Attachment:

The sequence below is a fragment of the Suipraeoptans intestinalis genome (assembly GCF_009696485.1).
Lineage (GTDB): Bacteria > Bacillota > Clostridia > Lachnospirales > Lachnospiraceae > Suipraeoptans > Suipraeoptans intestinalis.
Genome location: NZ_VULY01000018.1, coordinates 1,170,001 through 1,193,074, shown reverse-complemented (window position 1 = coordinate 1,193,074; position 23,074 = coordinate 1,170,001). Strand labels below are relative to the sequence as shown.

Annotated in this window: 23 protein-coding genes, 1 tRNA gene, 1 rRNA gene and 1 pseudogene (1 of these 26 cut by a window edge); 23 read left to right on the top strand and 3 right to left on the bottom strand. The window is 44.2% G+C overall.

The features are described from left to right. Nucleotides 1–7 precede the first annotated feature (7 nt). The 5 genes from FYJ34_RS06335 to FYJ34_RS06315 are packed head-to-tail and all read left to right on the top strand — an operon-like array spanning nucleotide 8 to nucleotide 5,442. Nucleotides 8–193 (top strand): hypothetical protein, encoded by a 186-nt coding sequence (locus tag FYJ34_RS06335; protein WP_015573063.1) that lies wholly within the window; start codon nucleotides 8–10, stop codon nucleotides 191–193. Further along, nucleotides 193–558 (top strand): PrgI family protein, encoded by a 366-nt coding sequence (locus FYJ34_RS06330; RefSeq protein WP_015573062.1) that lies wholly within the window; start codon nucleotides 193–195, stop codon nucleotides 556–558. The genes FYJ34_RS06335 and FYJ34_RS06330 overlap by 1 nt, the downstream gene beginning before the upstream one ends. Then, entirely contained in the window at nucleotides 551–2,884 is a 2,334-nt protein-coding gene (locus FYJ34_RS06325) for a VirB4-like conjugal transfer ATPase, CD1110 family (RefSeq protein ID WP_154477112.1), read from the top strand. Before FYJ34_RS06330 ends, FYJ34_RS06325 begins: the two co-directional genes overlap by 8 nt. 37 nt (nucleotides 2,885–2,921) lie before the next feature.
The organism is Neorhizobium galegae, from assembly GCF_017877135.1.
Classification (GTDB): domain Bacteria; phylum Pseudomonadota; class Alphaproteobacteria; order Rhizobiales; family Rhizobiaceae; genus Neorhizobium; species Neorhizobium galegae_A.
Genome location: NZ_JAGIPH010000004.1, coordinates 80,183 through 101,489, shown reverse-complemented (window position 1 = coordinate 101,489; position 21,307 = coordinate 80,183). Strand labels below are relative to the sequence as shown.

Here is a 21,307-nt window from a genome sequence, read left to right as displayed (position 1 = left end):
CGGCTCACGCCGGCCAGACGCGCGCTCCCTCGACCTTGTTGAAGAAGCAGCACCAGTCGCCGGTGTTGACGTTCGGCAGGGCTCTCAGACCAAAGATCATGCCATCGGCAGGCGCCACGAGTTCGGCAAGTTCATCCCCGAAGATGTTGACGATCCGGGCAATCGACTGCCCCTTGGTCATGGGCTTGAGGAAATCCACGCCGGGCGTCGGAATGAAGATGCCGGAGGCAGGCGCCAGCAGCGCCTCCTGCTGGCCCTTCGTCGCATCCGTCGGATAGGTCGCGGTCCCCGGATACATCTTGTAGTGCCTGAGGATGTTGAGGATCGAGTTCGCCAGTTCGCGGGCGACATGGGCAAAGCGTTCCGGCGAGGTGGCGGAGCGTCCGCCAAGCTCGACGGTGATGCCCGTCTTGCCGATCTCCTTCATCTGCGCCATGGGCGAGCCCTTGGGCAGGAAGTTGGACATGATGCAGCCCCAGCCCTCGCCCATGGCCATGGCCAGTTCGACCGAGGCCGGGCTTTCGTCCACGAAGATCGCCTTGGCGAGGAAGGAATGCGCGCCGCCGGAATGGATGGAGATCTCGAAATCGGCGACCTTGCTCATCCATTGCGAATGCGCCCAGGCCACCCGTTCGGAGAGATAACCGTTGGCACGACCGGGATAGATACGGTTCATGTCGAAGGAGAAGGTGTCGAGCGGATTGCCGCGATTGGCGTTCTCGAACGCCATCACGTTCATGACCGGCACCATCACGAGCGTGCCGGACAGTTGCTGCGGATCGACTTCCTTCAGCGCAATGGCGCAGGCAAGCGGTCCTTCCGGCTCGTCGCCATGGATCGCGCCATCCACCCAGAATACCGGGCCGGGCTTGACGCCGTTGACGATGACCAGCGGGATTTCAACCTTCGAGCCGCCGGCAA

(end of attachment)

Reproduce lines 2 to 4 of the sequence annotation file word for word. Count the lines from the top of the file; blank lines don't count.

Lineage (GTDB): Bacteria > Bacillota > Clostridia > Lachnospirales > Lachnospiraceae > Suipraeoptans > Suipraeoptans intestinalis.
Genome location: NZ_VULY01000018.1, coordinates 1,170,001 through 1,193,074, shown reverse-complemented (window position 1 = coordinate 1,193,074; position 23,074 = coordinate 1,170,001). Strand labels below are relative to the sequence as shown.

Annotated in this window: 23 protein-coding genes, 1 tRNA gene, 1 rRNA gene and 1 pseudogene (1 of these 26 cut by a window edge); 23 read left to right on the top strand and 3 right to left on the bottom strand. The window is 44.2% G+C overall.